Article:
Robin Hood – a leading thinker on the distribution of income.

By Ray Rivers.

BURLINGTON, ON.  June 6, 2013  Robin Hood, legend has it, stole from the rich to give to the poor, doing what we call ‘redistributing income’.  England, at the time, was run by Prince John, a greedy SOB and a very poor fiscal manager who ran up record deficits to pay for his brother’s crusading activities and his own extravagant lifestyle.  During his reign, as national growth plummeted and unemployment skyrocketed, he taxed the poor to death (literally) while allowing the rich to hoard their wealth. 

Robin Hood – a leading thinker on the distribution of income.

Robin, on the other hand, understood that income is either spent on consumption or stuffed away as savings.   He knew that the poor spent everything they earned, so every penny or half-crown they could lay their hands on was being plowed back into the economy – creating employment and domestic product.  The rich, who couldn’t possibly spend all they made, stuffed their savings into a strong box or under the mattress. Robin was often heard to say, “If you want economic growth you need to redistribute” – the Robin Hood Clause. 

Taxation, I know, sometimes feels like highway robbery.  But not all taxes are created equal – some help our economy and some hurt.  Sales taxes are regressive.  They hurt, disproportionately, the middle-income and poor and thus, the economy.  Stephen Harper understood this when, in his first term as PM, he cut two percentage points off the GST in order to grow the Canadian economy.  By contrast, income taxes are progressive – you pay more only if you make more.  Consumer demand and economic growth are largely unaffected, in comparison to sales taxes.  

Our Premier was looking in the wrong places to help Toronto, the city that won’t help itself, get real public transit.  The last thing the recovering Ontario economy needs is an increase in our regressive HST.  I guess Jim Flaherty agrees with me, although I suspect he also had other reasons for turning down the Premier’s request to raise the HST.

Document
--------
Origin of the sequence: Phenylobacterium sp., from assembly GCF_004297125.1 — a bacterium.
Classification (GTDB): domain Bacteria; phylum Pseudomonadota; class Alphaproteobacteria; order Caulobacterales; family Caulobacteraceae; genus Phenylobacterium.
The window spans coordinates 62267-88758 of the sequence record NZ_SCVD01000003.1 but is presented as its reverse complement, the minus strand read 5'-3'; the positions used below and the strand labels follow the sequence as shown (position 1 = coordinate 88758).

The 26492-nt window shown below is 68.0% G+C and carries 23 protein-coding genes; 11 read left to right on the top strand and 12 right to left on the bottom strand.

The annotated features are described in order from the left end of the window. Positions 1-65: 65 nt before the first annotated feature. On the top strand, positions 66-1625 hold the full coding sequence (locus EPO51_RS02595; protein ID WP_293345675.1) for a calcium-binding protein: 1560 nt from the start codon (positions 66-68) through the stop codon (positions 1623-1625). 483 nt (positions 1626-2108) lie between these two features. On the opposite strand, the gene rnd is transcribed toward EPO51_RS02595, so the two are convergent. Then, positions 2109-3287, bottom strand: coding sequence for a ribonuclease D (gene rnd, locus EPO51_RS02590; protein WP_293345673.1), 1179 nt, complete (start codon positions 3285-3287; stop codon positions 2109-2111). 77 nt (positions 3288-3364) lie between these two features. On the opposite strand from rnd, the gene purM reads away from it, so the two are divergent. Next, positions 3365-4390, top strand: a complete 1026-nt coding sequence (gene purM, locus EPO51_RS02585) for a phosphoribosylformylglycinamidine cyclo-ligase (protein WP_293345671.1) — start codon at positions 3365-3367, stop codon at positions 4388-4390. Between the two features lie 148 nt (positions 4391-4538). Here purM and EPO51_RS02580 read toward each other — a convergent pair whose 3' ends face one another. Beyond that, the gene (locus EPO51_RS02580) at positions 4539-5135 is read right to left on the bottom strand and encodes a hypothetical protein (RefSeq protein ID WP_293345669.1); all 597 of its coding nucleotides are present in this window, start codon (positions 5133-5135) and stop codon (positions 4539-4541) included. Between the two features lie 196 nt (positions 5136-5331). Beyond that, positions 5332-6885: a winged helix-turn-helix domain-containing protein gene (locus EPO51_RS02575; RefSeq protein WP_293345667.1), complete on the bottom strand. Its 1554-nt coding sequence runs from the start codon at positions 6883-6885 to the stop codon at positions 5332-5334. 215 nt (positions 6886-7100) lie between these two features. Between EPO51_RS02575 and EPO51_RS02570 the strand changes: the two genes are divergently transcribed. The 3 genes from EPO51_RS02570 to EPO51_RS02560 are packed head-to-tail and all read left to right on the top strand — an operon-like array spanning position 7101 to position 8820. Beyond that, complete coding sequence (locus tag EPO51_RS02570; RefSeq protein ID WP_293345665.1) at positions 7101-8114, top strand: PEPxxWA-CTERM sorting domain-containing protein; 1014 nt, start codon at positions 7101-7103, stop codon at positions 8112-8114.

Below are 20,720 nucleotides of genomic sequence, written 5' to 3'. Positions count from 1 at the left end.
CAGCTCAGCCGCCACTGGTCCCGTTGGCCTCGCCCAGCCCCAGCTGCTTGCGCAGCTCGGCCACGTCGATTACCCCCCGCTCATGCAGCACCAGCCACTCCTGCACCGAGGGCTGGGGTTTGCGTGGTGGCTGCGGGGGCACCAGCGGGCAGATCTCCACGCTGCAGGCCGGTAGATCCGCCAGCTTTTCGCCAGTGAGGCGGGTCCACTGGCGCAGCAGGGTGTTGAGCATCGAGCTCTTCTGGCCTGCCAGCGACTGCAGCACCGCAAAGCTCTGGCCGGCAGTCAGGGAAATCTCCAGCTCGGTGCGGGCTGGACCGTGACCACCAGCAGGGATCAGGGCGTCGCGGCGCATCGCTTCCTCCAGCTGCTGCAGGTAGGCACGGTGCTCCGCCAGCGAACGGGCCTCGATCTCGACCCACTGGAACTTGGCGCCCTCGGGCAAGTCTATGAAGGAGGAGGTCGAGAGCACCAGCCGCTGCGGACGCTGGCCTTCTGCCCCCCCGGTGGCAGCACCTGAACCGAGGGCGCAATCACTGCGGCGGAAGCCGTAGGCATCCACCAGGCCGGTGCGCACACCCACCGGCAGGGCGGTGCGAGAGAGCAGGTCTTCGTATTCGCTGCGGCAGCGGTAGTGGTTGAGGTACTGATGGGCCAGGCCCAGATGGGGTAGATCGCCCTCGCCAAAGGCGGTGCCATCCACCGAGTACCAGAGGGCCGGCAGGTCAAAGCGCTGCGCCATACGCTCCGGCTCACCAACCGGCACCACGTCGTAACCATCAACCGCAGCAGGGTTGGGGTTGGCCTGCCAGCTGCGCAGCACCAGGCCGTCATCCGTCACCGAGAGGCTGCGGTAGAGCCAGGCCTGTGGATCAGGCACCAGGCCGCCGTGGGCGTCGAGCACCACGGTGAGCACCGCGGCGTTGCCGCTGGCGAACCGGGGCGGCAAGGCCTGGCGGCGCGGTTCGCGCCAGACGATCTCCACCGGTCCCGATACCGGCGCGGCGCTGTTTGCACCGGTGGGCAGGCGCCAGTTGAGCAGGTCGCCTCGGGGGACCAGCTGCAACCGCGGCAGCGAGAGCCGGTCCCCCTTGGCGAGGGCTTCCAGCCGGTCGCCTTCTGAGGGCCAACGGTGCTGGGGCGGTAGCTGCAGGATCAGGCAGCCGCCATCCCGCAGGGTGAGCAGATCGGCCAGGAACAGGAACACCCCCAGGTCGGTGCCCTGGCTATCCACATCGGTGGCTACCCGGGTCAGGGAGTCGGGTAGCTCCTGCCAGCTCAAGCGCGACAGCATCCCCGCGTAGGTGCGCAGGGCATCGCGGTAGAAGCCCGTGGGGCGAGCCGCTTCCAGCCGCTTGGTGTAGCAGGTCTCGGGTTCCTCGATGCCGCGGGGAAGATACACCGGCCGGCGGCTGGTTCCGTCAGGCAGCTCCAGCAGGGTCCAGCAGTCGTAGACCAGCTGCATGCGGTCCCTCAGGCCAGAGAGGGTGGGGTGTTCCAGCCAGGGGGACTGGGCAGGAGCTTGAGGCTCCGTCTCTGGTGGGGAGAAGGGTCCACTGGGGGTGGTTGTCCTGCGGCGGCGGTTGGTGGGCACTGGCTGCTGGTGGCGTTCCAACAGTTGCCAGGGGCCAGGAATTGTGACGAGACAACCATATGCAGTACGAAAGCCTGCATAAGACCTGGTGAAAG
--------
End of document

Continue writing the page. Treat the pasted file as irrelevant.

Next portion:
So, why not look at income taxes?  Provincial rates are about the lowest they’ve been in three generations.  In the US, President Obama has long been trying to ratchet up income taxes on the wealthy.  Even the normally conservative US Federal Reserve Chair (Bernanke) has been making noises that he supports a doubling of the tax rate on the richest Americans.  Is it only a matter of time until we will need to catch up with the Americans again?

So Premier Wynne, let’s get ahead of the game.  Why not get serious about reversing the damage done to our economic potential over the years by the ruthless cuts to the most important tax system we have?  

Raise the progressive rates on those with the highest earnings; those who can best afford to pay.  Didn’t the NDP already force Dalton McGuinty to apply a token surtax on the wealthy in his last budget?  Does that then leave Andrea as the closest thing we now have to a modern-day Robin Hood?  And if so, why is she silent now?

Rivers with his latest book: The end of September.

Ray Rivers writes weekly on both federal and provincial politics, applying his more than 25 years as a federal bureaucrat after which he decided to write and has become a  political animator. Rivers was a candidate for provincial office in Burlington where he ran against Cam Jackson in 1995, the year Mike Harris and the Common Sense Revolution swept the province.

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1 comment to Robin Hood – a leading thinker on the distribution of income.

  • Navigator

    Ok, everybody now, one, two, three, hip hip hooray for more taxes (got to feed those cancelled gas plants and federal senators)! I can’t hear you. Once again. Let’s hear it for increasing taxes! Surely, you can do better than that. Again. Three cheers for more taxes! Hey, where you are going? Why is everybody leaving? How are we going to get public support if you don’t buy into this?